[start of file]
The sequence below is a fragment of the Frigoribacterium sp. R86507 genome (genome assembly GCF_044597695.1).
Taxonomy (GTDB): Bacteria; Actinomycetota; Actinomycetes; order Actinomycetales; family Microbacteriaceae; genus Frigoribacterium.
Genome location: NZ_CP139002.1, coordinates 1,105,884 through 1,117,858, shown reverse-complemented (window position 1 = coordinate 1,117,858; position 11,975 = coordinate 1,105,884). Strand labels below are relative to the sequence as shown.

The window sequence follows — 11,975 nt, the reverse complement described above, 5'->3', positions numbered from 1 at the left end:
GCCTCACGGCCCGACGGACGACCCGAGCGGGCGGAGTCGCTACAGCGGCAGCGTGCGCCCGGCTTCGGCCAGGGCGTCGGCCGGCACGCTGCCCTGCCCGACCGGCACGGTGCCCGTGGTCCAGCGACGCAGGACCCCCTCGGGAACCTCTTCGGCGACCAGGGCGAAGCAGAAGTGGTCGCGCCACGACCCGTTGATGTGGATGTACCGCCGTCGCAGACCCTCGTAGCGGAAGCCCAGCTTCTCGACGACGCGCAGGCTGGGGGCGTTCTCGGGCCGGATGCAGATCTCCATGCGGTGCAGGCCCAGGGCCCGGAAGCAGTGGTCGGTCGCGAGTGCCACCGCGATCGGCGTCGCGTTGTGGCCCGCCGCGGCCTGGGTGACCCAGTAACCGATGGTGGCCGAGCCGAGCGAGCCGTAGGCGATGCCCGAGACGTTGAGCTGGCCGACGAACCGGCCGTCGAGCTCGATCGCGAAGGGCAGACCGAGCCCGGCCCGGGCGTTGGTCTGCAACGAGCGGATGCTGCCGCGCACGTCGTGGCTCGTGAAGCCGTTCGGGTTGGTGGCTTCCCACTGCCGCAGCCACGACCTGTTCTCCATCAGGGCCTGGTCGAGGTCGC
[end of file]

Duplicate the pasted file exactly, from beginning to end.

The sequence below is a fragment of the Frigoribacterium sp. R86507 genome (genome assembly GCF_044597695.1).
Taxonomy (GTDB): Bacteria; Actinomycetota; Actinomycetes; order Actinomycetales; family Microbacteriaceae; genus Frigoribacterium.
Genome location: NZ_CP139002.1, coordinates 1,105,884 through 1,117,858, shown reverse-complemented (window position 1 = coordinate 1,117,858; position 11,975 = coordinate 1,105,884). Strand labels below are relative to the sequence as shown.

The window sequence follows — 11,975 nt, the reverse complement described above, 5'->3', positions numbered from 1 at the left end:
GCCTCACGGCCCGACGGACGACCCGAGCGGGCGGAGTCGCTACAGCGGCAGCGTGCGCCCGGCTTCGGCCAGGGCGTCGGCCGGCACGCTGCCCTGCCCGACCGGCACGGTGCCCGTGGTCCAGCGACGCAGGACCCCCTCGGGAACCTCTTCGGCGACCAGGGCGAAGCAGAAGTGGTCGCGCCACGACCCGTTGATGTGGATGTACCGCCGTCGCAGACCCTCGTAGCGGAAGCCCAGCTTCTCGACGACGCGCAGGCTGGGGGCGTTCTCGGGCCGGATGCAGATCTCCATGCGGTGCAGGCCCAGGGCCCGGAAGCAGTGGTCGGTCGCGAGTGCCACCGCGATCGGCGTCGCGTTGTGGCCCGCCGCGGCCTGGGTGACCCAGTAACCGATGGTGGCCGAGCCGAGCGAGCCGTAGGCGATGCCCGAGACGTTGAGCTGGCCGACGAACCGGCCGTCGAGCTCGATCGCGAAGGGCAGACCGAGCCCGGCCCGGGCGTTGGTCTGCAACGAGCGGATGCTGCCGCGCACGTCGTGGCTCGTGAAGCCGTTCGGGTTGGTGGCTTCCCACTGCCGCAGCCACGACCTGTTCTCCATCAGGGCCTGGTCGAGGTCGC